There are four factors that underlie interpersonal attraction: physical attractiveness, similarity in personality between the two people, geographical location and the amount of self-disclosure presented. Scientists have had a difficult time studying interpersonal attraction because the behavior itself has to be replicated in a lab, which uses artificial conditions.
These artificial conditions make it impossible to study the behavior naturally and so it can be difficult to draw conclusions based on studies. These research studies also tend to have disproportionate amounts of middle class, white college students in them, as well as having only people of western cultures. Furthermore, these people have not seen one another before the study and are unlikely to see one another after the study.
When studied, geographical nearness has been a factor in attraction because this is how people are able to meet one another in the most natural sense. Running into someone who lives in the same city is more likely than running into someone who lives 3,000 miles away. Another factor, physical attractiveness, is hardwired into a person's chemical makeup. Numerous studies have shown that physical attractiveness increases the desire for people to interact because people prefer to have physically attractive mates and friends. People who are physically attractive are considered to be happier, healthier, more successful, more socially skilled and more sensitive. However, the idea of physical attraction is subjective and also varies by culture.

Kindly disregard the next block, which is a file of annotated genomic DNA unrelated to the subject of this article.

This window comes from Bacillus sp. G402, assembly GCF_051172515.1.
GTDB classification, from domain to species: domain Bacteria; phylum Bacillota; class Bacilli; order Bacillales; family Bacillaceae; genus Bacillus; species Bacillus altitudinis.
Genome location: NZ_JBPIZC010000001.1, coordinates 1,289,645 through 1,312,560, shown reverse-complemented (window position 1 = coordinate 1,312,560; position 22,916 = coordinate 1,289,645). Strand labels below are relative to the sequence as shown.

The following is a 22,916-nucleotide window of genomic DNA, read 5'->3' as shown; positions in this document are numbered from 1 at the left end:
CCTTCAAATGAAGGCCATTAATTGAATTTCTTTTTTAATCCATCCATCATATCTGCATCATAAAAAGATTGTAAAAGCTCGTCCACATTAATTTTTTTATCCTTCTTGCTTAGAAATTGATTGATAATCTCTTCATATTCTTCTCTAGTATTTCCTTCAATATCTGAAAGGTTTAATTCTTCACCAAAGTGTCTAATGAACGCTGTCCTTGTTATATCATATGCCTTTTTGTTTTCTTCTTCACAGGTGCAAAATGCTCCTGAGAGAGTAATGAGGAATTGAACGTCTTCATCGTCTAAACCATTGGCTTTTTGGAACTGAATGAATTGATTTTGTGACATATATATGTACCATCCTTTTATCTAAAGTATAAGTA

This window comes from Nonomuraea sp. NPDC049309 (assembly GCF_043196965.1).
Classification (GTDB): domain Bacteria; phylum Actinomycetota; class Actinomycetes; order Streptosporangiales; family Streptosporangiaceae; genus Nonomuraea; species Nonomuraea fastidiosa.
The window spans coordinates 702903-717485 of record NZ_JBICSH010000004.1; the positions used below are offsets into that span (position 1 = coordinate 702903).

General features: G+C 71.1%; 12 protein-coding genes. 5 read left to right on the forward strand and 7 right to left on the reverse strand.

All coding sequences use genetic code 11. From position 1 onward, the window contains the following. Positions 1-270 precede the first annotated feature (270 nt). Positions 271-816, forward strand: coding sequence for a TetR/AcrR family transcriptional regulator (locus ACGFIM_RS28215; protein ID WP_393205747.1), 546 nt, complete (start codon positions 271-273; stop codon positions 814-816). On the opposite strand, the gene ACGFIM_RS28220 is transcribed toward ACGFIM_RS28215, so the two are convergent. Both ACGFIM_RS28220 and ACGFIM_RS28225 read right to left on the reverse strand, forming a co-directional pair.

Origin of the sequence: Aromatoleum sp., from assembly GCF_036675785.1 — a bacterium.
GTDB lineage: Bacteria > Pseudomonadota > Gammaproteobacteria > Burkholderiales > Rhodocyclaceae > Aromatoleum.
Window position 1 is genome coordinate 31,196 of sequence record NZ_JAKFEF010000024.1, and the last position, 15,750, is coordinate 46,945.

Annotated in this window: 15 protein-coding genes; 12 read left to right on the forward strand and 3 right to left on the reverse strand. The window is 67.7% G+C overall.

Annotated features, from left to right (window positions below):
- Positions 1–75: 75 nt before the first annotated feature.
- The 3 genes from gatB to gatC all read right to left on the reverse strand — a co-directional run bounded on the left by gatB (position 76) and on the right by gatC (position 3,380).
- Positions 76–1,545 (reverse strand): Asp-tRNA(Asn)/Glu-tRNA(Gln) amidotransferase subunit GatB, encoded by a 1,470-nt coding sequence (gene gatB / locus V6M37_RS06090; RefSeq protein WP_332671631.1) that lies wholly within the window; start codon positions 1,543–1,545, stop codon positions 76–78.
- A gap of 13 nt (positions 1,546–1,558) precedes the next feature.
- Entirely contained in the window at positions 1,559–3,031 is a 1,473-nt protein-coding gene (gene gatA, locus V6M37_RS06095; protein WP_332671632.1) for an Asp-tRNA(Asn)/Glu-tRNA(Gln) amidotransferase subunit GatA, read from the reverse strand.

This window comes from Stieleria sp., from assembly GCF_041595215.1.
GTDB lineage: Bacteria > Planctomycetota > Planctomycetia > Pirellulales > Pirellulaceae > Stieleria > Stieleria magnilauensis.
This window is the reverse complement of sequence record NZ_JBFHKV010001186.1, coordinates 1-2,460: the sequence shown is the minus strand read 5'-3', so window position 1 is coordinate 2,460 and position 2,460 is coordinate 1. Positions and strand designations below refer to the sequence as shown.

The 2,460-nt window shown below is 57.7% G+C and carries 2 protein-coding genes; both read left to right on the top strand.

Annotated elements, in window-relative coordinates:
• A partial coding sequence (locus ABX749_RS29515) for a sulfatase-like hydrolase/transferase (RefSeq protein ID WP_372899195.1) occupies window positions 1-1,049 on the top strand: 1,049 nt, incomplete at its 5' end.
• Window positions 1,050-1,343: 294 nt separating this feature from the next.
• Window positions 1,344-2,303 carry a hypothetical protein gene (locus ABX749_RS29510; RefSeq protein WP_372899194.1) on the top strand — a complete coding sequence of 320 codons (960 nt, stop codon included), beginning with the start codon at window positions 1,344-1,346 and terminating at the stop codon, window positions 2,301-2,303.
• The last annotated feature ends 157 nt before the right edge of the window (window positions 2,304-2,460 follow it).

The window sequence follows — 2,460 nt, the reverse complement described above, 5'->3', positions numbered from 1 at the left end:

People who are able to self-disclose details about themselves without over-sharing often cement themselves in the mind of their new acquaintance as a genuine person, which is typically thought to be more attractive. The final factor is how similar the two people are. People are always interested in dating people who share similar interests and in being friends with other like-minded individuals.